Forget the Tradeoff: Drive Business Growth Using Your Master Brand
Growing a business and brand is never easy – especially when consumers are fickle and the economy uncertain. But look on the bright side: while consumer and business spending are tenuous, major confidence indices are at a five-year high and still climbing. We’re at an economic inflection point that historically has created tension for marketers: Should they tightly manage spending, riding out weaker economic times, or invest more to help drive growth in new areas?
The reality, however, is that a tradeoff isn’t actually necessary. Most companies can simultaneously manage budgets and invest in their growth by strategically extending their master brands into new categories. Why? For one, the assurance of a familiar brand provides comfort and inspiration in times like these. Plus, consumers are seemingly more comfortable letting brands extend into new categories than most brand managers are. Finally, investing in a master brand is typically more efficient for the business than allocating limited budgets across a stable of brands.
Samsung and Lululemon are two cases in point. Samsung, historically a leader in a wide range of heavy electronics, has emerged as arguably the number one player in the smartphone handset category – rendering Nokia and HTC less relevant to the mobile-dependent younger segment and giving Apple a run for its money. In the active apparel category, Lululemon has gone beyond its core “women in yoga” history to leverage equity in fit and fashion in its premium line for men. These now account for 12 percent of its quarterly sales volume; with a goal of reaching 20 percent of overall sales volume.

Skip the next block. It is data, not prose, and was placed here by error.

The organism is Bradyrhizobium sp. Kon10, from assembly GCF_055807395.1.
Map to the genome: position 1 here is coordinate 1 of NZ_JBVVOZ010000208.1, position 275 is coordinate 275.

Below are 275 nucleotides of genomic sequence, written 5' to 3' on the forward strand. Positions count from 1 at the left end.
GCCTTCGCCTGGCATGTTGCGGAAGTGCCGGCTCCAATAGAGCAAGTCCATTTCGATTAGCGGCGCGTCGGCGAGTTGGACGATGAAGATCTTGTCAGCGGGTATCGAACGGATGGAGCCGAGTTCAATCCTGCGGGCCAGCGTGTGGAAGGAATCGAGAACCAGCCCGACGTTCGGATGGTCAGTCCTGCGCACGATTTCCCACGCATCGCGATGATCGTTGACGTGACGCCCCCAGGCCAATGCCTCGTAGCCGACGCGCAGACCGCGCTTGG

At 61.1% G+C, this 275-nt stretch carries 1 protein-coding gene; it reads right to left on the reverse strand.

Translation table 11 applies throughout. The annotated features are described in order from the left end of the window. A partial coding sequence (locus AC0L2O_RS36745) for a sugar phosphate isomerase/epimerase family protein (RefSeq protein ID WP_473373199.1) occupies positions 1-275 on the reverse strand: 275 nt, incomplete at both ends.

A strong master brand strategy can both enable growth today and build “elasticity” into the brand that can drive future growth. Creating a strong master brand strategy requires marketers to execute against several key success factors:
1. Clarify the portfolio role of the master brand. Strategic clarity must be established both within the company and among customers. Master brand strategies come in a number of varieties; no one-size-fits-all strategy exists.
Virgin deploys a “branded house” strategy. All products generally use the same master brand identity: Virgin Atlantic, Virgin Records, Virgin Mobile, Virgin Racing, etc. CEO Sir Richard Branson has used this strategy to help build a stable, diversified business model. With the Virgin brand, Branson has created more billion-dollar companies in more sectors than any other company.
The Ralph Lauren brand portfolio follows a master brand “endorsement strategy.” The various product lines within the Ralph Lauren portfolio display a clear connection to the Ralph Lauren master brand: Polo Ralph Lauren, RLX, Rugby Ralph Lauren, etc. Even those product lines that do not have Ralph Lauren in their names are linked to the Ralph Lauren master brand in the market. Ultimately, Ralph Lauren has leveraged the strength of its master brand to grow its consumer volume. In recent decades, the brand has extended into active wear, special occasion and denim.
2. Know strengths and improve weaknesses.
Effective management of a master brand requires an intimate understanding of the brand’s current equities- both positive and negative. Obtaining this understanding requires information from customers, prospects and other constituencies such as suppliers and analysts. Fielding current, well-designed tracking surveys; monitoring social media and customer conversations; and analyzing customer service data helps marketers understand where the brand is helping drive growth and where it needs to be shored up.